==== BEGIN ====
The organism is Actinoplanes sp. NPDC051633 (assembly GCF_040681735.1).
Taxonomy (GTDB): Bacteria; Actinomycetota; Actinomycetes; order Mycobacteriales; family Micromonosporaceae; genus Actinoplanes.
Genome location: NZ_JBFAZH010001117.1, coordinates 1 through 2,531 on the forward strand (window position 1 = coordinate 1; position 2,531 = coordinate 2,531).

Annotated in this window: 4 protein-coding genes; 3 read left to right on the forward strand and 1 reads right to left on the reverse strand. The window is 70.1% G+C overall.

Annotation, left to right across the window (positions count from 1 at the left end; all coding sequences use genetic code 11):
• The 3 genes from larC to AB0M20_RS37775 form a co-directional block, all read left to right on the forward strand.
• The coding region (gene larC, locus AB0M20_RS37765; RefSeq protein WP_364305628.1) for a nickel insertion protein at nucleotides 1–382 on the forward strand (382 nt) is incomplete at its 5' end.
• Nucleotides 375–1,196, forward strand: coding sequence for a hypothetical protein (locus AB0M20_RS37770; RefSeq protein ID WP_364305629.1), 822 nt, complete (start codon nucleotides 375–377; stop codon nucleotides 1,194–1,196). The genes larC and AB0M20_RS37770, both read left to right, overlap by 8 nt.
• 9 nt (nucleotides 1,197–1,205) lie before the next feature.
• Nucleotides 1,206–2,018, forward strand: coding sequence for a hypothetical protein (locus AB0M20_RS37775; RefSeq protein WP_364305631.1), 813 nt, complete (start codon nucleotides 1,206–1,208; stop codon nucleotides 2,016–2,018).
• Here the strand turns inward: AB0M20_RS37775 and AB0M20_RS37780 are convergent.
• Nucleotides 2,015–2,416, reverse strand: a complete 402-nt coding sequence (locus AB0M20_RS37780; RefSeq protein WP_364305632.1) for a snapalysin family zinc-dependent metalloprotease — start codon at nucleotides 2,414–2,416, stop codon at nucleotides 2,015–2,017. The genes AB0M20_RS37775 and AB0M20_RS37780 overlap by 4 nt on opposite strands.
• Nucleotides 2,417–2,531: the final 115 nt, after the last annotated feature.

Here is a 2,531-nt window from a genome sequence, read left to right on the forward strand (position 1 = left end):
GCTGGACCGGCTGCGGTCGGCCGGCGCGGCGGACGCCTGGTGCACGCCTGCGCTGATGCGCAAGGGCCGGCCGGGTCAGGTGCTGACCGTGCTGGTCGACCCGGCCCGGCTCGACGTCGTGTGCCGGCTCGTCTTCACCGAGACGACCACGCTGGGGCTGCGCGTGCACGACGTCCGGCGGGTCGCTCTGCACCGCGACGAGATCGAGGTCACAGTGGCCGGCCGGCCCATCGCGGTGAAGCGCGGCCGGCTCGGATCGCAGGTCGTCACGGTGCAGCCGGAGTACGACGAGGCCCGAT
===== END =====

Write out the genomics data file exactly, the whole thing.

The organism is Actinoplanes sp. NPDC051633 (assembly GCF_040681735.1).
Taxonomy (GTDB): Bacteria; Actinomycetota; Actinomycetes; order Mycobacteriales; family Micromonosporaceae; genus Actinoplanes.
Genome location: NZ_JBFAZH010001117.1, coordinates 1 through 2,531 on the forward strand (window position 1 = coordinate 1; position 2,531 = coordinate 2,531).

Annotated in this window: 4 protein-coding genes; 3 read left to right on the forward strand and 1 reads right to left on the reverse strand. The window is 70.1% G+C overall.

Annotation, left to right across the window (positions count from 1 at the left end; all coding sequences use genetic code 11):
• The 3 genes from larC to AB0M20_RS37775 form a co-directional block, all read left to right on the forward strand.
• The coding region (gene larC, locus AB0M20_RS37765; RefSeq protein WP_364305628.1) for a nickel insertion protein at nucleotides 1–382 on the forward strand (382 nt) is incomplete at its 5' end.
• Nucleotides 375–1,196, forward strand: coding sequence for a hypothetical protein (locus AB0M20_RS37770; RefSeq protein ID WP_364305629.1), 822 nt, complete (start codon nucleotides 375–377; stop codon nucleotides 1,194–1,196). The genes larC and AB0M20_RS37770, both read left to right, overlap by 8 nt.
• 9 nt (nucleotides 1,197–1,205) lie before the next feature.
• Nucleotides 1,206–2,018, forward strand: coding sequence for a hypothetical protein (locus AB0M20_RS37775; RefSeq protein WP_364305631.1), 813 nt, complete (start codon nucleotides 1,206–1,208; stop codon nucleotides 2,016–2,018).
• Here the strand turns inward: AB0M20_RS37775 and AB0M20_RS37780 are convergent.
• Nucleotides 2,015–2,416, reverse strand: a complete 402-nt coding sequence (locus AB0M20_RS37780; RefSeq protein WP_364305632.1) for a snapalysin family zinc-dependent metalloprotease — start codon at nucleotides 2,414–2,416, stop codon at nucleotides 2,015–2,017. The genes AB0M20_RS37775 and AB0M20_RS37780 overlap by 4 nt on opposite strands.
• Nucleotides 2,417–2,531: the final 115 nt, after the last annotated feature.

Here is a 2,531-nt window from a genome sequence, read left to right on the forward strand (position 1 = left end):
GCTGGACCGGCTGCGGTCGGCCGGCGCGGCGGACGCCTGGTGCACGCCTGCGCTGATGCGCAAGGGCCGGCCGGGTCAGGTGCTGACCGTGCTGGTCGACCCGGCCCGGCTCGACGTCGTGTGCCGGCTCGTCTTCACCGAGACGACCACGCTGGGGCTGCGCGTGCACGACGTCCGGCGGGTCGCTCTGCACCGCGACGAGATCGAGGTCACAGTGGCCGGCCGGCCCATCGCGGTGAAGCGCGGCCGGCTCGGATCGCAGGTCGTCACGGTGCAGCCGGAGTACGACGAGGCCCGAT